although not my area, from what i've seen, okinawan form underwent some significant changes when going from okinawa, which used to be a sovereign state, to japan. for example, it's written that japanese shotokan stances became longer.

also, i wouldn't consider it the same, as budo is a japanese concept that was an offshoot of the bujutsu on japan, developed through the warring class. okinawa had it's own
ethos for the martial arts from what i understand.

''true, while Choi and most of his hapkido students never denied Takeda as part of their genealogy, other hapkido students (Joo Bang Lee, founder of hwarangdo for example) claimed that their art is purely Korean and over 2,000 years old''

his claim might have some merit. he acknowledges that he trained under choi, but said that a monk who taught him yin yang fist taught him the same techniques. this of course is unprovable and not convincing, at least to me.

on the other hand, if one looks at hrd though, they seem to have kicking techniques (lacking in daito ryu), weapons techniques, palm techniques and other strikes missing from daito ryu. at best, he could claim that some of the techniques integrated into hrd were from an earlier tradition.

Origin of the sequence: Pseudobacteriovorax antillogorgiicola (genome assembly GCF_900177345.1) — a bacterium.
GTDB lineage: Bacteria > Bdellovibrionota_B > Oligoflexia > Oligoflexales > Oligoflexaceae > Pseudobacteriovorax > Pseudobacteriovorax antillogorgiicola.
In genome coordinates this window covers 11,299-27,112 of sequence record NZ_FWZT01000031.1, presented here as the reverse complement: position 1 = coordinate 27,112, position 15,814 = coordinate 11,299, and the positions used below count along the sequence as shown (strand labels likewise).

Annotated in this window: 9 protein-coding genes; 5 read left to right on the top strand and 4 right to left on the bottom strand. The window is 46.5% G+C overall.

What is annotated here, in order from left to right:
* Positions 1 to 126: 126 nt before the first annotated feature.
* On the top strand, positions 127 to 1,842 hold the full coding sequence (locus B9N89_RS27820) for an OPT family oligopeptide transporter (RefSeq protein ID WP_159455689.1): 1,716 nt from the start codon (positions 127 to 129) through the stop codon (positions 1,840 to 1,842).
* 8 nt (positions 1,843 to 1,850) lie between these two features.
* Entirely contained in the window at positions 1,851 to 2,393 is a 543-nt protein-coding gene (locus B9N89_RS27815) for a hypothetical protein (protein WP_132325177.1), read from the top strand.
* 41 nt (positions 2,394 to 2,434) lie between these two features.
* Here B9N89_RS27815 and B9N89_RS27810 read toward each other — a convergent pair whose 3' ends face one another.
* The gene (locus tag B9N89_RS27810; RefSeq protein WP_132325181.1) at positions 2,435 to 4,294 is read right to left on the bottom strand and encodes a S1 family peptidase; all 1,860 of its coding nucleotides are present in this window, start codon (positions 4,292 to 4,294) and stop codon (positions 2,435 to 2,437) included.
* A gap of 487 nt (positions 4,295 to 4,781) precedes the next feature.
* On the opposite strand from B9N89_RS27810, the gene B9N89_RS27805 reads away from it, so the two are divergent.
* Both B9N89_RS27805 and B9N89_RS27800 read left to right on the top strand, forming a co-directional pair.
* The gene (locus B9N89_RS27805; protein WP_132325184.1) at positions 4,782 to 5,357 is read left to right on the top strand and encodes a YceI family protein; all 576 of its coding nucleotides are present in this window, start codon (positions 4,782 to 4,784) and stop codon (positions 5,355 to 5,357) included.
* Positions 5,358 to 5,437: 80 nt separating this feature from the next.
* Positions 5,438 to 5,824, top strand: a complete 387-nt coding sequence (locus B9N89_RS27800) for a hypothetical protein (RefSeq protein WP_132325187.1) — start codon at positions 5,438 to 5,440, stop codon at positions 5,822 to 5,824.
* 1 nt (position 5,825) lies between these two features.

're: spin kicks, I'm a kyokushin stylist and used back-spin kicks (straight-legged "wheel", snapping hook, and back-thrust) since the '70s. although kyokushin founder Oyama was actually a Korean, he himself said that the kicks of kyokushin come from shotokan and goju-ryu sources; the kwonbup that he learned in his native Korea consisted mainly of striking with the head. there are only so many ways the human body can back-spin and kick. the major difference I see is the striking point - modern tkd strike with an extended sole and in a snapping/hooking motion, while original tkd and Okinawan styles strike with the back of the heel in a wide arcing motion (many Japanese full-contact competitors today use the Korean version of that kick, along with the Thai-style round kick). photographic evidence of this exists in early (pre-'70s) books on tkd and karate''

a few things; i can't argue about kyokushin having spin kicks as we didn't have any of those stylists in our area. i should have said specifically shotokan instead of all karate because tkd is being compared to it.

although, it should be kept in mind that oy€ama had dealings with general choi, in an interview, general choi said he was trying to bring kyokushin under the tkd fold and while oyama decided against it, he did consider the possibility. aside from that, who knows how much technique was exchanged?

from the footage of goju ryu, and other styles besides kyokushin and it's offshoots, i've never seen a spin kick used in a tournament.